You have helped clarify my thinking enormously!

Simon

#6 ServerStation668

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Posted 28 May 2013 - 06:36 PM

Hi Forum

My first post here, so please be gentle. I'm quite experienced in technical matters (so I'll more than likely understand any replies that may be posted), but I don't have the knowledge that I need for this issue so I'm seeking help.

I'd like to increase the size and speed of the persistent storage in my home desktop (W7 64-bit Ultimate and likely to remain so) that is used for all purposes including digital video editing and some gaming. I also have concerns that the disk controller on my MB may be developing a fault. I might want to use RAID-0 to achieve better space utilisation on the video editing drives, i.e. to create a single very large volume (I'm aware that there will be little or no speed benefit from doing this).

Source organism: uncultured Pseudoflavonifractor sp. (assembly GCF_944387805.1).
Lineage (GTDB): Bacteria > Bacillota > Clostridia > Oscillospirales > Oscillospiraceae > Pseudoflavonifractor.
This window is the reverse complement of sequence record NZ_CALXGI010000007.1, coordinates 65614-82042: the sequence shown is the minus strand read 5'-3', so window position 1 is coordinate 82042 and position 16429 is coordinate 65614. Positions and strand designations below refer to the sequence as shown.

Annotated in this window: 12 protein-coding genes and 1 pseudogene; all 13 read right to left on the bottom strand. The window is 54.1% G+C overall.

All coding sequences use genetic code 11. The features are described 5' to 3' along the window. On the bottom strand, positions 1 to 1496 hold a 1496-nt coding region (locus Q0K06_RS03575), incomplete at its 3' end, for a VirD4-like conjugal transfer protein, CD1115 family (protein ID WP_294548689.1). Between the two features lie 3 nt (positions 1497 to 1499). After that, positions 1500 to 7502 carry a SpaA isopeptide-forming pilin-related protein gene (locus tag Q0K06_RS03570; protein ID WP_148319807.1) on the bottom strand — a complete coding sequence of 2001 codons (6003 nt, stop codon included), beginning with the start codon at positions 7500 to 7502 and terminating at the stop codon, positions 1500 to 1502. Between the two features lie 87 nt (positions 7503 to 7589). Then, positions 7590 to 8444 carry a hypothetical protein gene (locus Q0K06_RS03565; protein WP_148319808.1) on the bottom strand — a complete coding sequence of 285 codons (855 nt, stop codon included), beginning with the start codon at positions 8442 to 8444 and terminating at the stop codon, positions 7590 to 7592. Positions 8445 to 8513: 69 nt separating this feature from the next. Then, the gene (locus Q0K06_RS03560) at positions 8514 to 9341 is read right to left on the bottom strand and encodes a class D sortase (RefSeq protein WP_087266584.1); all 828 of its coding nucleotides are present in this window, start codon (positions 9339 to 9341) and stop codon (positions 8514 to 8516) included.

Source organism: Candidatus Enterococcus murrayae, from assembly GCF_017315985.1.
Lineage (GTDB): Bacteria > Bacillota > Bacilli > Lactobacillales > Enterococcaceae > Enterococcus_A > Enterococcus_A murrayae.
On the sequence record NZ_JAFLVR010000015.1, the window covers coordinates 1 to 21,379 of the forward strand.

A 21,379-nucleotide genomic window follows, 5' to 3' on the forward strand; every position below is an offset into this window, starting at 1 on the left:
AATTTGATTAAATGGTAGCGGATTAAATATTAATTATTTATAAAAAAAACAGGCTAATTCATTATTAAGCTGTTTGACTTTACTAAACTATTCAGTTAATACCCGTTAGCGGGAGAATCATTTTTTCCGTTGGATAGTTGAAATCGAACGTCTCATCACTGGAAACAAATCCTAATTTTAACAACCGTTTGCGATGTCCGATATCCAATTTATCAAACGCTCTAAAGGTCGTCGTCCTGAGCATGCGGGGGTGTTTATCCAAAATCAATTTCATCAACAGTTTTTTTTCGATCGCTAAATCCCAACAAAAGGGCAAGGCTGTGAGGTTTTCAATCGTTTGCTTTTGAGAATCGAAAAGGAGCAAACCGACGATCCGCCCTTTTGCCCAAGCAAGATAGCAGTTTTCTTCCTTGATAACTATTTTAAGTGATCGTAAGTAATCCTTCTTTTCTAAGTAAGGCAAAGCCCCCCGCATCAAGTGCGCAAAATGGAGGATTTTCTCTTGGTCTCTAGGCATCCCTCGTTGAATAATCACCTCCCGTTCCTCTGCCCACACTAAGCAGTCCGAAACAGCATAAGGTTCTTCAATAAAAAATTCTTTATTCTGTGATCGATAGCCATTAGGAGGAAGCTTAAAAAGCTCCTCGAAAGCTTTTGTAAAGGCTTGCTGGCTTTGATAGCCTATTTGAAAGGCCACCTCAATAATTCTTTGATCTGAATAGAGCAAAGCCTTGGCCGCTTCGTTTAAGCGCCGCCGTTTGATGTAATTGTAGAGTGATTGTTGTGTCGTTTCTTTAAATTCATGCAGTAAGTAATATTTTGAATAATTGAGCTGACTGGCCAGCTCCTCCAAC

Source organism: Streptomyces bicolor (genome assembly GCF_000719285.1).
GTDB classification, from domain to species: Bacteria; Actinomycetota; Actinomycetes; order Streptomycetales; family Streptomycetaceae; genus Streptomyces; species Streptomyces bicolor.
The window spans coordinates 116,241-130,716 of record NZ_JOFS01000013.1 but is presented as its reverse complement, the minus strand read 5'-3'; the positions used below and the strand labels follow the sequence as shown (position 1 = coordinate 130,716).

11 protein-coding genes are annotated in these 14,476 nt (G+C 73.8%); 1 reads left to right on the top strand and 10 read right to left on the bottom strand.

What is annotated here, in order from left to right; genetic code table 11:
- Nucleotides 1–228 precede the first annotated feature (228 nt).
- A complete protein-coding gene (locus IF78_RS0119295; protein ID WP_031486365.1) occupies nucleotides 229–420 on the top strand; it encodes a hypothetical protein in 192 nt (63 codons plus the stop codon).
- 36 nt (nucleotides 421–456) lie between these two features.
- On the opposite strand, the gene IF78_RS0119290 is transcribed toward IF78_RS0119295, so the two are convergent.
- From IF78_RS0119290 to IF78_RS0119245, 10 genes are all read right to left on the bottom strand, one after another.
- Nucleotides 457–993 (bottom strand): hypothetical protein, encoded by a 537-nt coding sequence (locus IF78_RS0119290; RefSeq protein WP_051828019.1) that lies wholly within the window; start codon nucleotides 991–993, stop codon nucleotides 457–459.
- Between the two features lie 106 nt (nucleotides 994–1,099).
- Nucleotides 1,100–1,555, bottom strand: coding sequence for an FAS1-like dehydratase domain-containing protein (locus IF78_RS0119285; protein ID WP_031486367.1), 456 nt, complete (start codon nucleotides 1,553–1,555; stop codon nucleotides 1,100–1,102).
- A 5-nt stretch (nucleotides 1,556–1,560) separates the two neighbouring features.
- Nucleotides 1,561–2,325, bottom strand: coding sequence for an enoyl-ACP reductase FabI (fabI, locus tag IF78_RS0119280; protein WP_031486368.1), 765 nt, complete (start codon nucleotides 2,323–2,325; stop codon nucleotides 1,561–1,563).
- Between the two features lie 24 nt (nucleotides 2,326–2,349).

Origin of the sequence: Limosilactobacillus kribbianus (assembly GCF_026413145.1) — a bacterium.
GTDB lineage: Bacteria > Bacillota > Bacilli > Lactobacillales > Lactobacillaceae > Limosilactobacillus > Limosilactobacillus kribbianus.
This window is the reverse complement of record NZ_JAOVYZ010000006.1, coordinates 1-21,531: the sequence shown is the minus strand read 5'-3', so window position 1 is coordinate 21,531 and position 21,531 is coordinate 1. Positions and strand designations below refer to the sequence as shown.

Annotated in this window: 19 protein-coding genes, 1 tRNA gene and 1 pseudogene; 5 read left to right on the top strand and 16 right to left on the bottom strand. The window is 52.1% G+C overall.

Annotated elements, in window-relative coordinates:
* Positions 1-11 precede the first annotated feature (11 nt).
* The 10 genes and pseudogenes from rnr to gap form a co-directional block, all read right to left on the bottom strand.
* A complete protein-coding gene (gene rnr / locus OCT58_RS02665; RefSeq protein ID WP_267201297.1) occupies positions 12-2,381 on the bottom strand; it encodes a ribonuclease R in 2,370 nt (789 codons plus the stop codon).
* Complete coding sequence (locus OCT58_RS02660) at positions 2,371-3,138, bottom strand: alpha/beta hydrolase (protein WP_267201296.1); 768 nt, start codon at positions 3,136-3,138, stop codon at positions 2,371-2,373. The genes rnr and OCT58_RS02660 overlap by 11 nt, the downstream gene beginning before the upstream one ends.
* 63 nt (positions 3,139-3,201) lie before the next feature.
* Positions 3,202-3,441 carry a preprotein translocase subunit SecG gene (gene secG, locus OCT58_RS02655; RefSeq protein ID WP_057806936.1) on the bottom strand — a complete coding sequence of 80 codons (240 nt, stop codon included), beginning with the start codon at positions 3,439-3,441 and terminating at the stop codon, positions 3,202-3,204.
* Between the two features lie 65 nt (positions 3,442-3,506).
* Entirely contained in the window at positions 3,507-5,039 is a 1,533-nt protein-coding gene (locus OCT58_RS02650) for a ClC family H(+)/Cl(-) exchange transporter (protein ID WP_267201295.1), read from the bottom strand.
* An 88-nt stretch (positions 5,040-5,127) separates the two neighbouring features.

I currently have the following storage devices inside my desktop:

1 x OCZ Vertex-2 240GB#
5 x WD Velociraptor 600GB

and various other NAS and USB drives external to the desktop. I have an ASUS Rampage III Extreme MB and therefore have only 2 SATA III and 4 SATA II ports. I'd like to have all of my drives connected as SATA III, although I am aware that (i) my current SSD is only SATA II and that (ii) my HDDs will probably not see much benefit as you can only scrape so many bits per second of a disk even if it is spinning at 10k. I'd also like to discontinue use of the disk controller(s) on my MB as there could be potential problems with them. I am likely to add a new SSD or two once I have some spare ports available.

I have a Coolermaster Cosmos 1000 case, a Corsair 1000W PSU and an NVIDIA 480GTX GPU. So, I think I have a slot free for a card and sufficient power and bays to accommodate a little more storage.

The questions are ...

Is it possible to transfer the control of all of the storage (including the boot drive) to some sort of card?
Will this provide improved performance, or will there be a bottleneck generated where the card attaches to the MB? 8 SATA III disks could generate quite a bit of traffic.

Any help appreciated!

Simon


#7 ServerStation668

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Posted 28 May 2013 - 06:37 PM

Here is an overview of the Dell T7600 workstation: